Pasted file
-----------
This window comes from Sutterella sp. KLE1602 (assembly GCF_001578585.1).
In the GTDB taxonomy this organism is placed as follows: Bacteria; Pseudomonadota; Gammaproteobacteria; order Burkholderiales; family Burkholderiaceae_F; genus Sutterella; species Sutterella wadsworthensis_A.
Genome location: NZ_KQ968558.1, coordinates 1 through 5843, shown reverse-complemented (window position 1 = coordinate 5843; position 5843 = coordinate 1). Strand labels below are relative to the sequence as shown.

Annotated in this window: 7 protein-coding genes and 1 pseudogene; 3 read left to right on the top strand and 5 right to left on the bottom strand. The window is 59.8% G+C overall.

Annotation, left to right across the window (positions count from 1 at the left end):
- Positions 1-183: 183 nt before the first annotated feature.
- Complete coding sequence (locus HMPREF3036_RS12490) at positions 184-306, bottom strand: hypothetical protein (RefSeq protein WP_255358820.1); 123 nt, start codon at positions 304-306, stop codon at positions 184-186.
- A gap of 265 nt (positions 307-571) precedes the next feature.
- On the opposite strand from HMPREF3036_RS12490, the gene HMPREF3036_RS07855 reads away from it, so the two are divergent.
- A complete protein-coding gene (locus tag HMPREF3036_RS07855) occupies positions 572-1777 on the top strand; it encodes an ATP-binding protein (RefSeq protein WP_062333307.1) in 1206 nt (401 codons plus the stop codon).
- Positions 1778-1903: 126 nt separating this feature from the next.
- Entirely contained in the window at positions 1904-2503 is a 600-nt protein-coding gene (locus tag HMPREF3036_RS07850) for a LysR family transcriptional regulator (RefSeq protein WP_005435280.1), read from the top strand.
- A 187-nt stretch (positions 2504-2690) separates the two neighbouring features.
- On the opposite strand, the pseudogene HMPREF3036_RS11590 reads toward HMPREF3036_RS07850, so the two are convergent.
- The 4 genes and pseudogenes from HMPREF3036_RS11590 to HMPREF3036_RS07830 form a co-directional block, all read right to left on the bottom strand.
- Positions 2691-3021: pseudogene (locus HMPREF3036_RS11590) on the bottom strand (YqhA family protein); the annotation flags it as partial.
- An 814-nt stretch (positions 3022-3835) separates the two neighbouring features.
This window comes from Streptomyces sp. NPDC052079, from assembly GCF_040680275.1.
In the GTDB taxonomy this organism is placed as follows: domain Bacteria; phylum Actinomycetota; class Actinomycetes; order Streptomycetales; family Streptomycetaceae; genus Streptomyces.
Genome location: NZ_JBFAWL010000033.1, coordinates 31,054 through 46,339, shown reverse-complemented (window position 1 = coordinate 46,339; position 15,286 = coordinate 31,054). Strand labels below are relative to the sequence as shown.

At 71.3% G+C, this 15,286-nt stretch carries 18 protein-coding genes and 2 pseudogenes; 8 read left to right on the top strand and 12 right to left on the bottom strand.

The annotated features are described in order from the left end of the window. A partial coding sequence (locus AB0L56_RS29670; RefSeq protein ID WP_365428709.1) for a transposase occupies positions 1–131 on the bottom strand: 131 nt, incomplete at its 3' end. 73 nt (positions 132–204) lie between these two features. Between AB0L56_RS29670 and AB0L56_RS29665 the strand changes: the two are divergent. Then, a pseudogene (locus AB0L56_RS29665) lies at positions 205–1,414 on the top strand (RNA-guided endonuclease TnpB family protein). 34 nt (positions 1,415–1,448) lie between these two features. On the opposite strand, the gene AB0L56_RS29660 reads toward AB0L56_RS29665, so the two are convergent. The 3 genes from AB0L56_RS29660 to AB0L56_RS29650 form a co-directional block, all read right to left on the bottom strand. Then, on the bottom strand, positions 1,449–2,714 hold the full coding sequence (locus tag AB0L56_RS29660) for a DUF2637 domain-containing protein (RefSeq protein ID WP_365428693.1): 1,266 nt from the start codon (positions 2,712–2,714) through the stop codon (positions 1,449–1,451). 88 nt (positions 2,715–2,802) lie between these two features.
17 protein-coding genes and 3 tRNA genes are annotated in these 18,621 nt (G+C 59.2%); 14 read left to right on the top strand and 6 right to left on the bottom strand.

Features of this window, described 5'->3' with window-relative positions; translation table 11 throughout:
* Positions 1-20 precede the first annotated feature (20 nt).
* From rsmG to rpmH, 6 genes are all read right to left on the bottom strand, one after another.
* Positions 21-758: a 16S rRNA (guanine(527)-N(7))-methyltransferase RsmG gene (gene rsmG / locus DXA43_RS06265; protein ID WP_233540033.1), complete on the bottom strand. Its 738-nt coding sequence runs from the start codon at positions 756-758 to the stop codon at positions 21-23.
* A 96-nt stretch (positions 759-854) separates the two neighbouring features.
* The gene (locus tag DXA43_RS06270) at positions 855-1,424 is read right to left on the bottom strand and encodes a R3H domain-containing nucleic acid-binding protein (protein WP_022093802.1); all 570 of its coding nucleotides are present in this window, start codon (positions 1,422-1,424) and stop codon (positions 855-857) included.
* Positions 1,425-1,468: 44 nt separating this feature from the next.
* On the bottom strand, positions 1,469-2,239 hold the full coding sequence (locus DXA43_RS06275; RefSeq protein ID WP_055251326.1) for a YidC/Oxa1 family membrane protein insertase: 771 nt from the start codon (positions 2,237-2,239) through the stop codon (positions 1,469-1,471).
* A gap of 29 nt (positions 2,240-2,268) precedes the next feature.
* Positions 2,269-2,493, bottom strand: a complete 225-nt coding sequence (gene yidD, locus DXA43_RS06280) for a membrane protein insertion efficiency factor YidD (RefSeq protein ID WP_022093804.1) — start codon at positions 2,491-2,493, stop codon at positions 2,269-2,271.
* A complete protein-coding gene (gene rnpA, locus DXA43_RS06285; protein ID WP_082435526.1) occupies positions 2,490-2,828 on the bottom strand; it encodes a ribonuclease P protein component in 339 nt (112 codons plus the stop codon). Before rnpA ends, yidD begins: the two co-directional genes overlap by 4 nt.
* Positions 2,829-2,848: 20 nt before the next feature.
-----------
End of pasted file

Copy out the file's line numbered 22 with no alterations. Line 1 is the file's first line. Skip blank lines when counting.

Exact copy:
The annotated features are described in order from the left end of the window. A partial coding sequence (locus AB0L56_RS29670; RefSeq protein ID WP_365428709.1) for a transposase occupies positions 1–131 on the bottom strand: 131 nt, incomplete at its 3' end. 73 nt (positions 132–204) lie between these two features. Between AB0L56_RS29670 and AB0L56_RS29665 the strand changes: the two are divergent. Then, a pseudogene (locus AB0L56_RS29665) lies at positions 205–1,414 on the top strand (RNA-guided endonuclease TnpB family protein). 34 nt (positions 1,415–1,448) lie between these two features. On the opposite strand, the gene AB0L56_RS29660 reads toward AB0L56_RS29665, so the two are convergent. The 3 genes from AB0L56_RS29660 to AB0L56_RS29650 form a co-directional block, all read right to left on the bottom strand. Then, on the bottom strand, positions 1,449–2,714 hold the full coding sequence (locus tag AB0L56_RS29660) for a DUF2637 domain-containing protein (RefSeq protein ID WP_365428693.1): 1,266 nt from the start codon (positions 2,712–2,714) through the stop codon (positions 1,449–1,451). 88 nt (positions 2,715–2,802) lie between these two features.